Nearly one in four state school boys is classed as having special educational needs, almost double the number of girls, according to a report in the Telegraph…
Overall, almost one in five pupils across England – in both state and private schools – has some type of special educational need (SEN), accounting for about 1.5 million children.
However, campaigners have claimed that the high figures are down to poor teaching and children are being wrongly labelled by schools attempting to mask their failures.
Those identified as having SEN include children with speech and language needs, learning difficulties, behaviour issues, visual, hearing or multi-sensory impairments, physical disabilities or a form of autism.
Karen Ivens, vice chairman of the Campaign for Real Education, said that the problems start in primary school, where teachers fail to control their classes and children fail to learn, leading them to be classed as having special needs.
“There is also a strong tendency toward labelling children, don’t forget there is money attached to it,” she said. “And it means that they have more excuses for under achievement when Ofsted come along.
“The answer is to teach them in a proper, structured way, where teachers can pick out the children who truly need extra help.”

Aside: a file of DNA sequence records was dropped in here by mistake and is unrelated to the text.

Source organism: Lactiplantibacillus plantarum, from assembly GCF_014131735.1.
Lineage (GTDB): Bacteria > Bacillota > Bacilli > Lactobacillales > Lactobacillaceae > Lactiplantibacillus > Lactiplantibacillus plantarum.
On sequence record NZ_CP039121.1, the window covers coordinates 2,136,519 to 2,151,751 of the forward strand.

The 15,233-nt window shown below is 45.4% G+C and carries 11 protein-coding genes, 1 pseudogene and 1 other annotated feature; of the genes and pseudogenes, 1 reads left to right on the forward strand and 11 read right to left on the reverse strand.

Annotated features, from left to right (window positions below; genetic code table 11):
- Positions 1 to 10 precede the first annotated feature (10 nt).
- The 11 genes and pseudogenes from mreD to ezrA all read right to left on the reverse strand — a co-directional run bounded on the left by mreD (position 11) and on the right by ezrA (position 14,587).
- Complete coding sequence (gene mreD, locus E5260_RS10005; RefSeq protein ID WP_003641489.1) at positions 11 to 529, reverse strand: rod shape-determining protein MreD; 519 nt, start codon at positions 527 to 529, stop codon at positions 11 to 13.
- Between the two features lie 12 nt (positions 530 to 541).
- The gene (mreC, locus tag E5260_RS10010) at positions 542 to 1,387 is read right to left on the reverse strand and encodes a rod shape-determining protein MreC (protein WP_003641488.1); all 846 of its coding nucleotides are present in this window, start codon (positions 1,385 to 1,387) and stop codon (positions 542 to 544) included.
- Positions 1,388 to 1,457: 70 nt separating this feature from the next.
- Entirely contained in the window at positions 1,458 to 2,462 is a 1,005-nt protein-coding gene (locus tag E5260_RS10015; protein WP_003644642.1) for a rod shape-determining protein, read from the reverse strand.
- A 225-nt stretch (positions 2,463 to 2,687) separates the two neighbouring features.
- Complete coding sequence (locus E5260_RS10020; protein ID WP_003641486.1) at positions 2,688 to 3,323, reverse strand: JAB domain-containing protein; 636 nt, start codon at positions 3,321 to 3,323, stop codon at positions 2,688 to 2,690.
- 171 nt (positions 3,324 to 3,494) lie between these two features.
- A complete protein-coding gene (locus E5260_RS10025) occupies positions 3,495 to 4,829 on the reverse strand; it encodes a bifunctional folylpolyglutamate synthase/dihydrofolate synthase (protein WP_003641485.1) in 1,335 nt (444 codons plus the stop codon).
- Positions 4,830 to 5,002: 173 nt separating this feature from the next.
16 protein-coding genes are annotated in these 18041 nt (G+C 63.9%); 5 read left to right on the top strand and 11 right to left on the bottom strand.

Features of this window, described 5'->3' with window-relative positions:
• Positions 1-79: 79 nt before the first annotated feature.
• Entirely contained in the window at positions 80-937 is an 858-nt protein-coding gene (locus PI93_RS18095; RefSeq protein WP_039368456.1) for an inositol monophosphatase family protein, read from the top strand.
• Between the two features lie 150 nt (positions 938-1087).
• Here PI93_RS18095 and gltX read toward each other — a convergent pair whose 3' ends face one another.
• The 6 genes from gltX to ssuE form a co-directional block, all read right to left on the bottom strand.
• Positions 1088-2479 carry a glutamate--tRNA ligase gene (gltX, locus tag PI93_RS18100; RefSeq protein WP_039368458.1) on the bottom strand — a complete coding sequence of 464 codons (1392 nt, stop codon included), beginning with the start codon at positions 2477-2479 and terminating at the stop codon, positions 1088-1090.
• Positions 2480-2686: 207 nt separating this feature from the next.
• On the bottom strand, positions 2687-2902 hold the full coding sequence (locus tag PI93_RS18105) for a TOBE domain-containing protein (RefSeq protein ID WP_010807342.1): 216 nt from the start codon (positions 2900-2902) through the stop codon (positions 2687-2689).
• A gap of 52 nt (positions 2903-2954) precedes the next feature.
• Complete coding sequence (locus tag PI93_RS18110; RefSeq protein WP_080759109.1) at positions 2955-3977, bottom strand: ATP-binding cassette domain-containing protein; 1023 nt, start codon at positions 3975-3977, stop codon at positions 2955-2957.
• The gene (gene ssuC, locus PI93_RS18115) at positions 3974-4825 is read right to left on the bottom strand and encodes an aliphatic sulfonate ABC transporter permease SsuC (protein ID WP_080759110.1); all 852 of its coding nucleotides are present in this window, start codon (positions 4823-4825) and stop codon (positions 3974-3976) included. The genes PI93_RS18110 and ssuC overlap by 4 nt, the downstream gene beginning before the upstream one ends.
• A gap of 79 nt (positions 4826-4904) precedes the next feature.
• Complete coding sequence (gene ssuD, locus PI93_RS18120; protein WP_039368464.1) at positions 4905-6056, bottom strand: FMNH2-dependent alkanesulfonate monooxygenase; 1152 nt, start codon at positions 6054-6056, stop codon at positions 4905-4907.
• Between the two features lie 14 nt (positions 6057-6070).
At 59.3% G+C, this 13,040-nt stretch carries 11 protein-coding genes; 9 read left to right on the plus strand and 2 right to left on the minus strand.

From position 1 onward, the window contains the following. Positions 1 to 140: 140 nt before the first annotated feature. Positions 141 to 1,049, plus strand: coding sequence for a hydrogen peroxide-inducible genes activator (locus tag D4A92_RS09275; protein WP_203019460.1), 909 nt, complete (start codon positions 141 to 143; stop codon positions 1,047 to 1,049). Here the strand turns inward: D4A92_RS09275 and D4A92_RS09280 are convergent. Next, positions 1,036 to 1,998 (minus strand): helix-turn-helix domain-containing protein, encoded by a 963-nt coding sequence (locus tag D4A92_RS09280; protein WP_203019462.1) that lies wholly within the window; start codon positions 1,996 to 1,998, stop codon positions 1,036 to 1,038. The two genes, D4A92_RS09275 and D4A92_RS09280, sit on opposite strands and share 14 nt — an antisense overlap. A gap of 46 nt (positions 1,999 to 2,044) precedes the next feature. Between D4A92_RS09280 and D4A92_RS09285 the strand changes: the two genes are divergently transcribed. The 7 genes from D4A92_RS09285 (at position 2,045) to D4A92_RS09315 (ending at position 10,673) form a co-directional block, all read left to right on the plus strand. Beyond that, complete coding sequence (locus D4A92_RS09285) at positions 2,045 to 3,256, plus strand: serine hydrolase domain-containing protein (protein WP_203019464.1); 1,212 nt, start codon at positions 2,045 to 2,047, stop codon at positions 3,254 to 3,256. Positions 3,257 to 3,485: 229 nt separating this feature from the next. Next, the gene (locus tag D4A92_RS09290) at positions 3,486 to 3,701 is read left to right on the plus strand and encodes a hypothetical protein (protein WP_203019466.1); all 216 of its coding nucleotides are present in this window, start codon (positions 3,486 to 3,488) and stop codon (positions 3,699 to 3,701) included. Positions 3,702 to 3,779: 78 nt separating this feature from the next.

A 2010 report by Ofsted claimed that 457,000 children had been being wrongly labelled special needs in order to disguise poor teaching.
A breakdown of the data, published by the Department for Education (DfE) yesterday, shows that in state primary, secondary and special schools, nearly a quarter, 24.3 per cent, of boys were judged to have special needs, compared with around one in seven, 13.7 per cent, of girls.
The number, a total of 18.7% of pupils, has dropped since last year when about 1.6 million pupils fell into an SEN category.
Jean Gross, a former government adviser on children with speech, language and communication needs, also believes that too many children are being labelled, but argues that the teachers believe it the best way to get them extra help.
“It is a way of handing them over to sort them out, but we need to put the responsibility for all children back to the teachers,” she said.
Are too many children – especially boys – being classed as having special needs, or is it the right thing to do and beneficial for them in the long term? Please let us know your thoughts on this in the comments or via Twitter…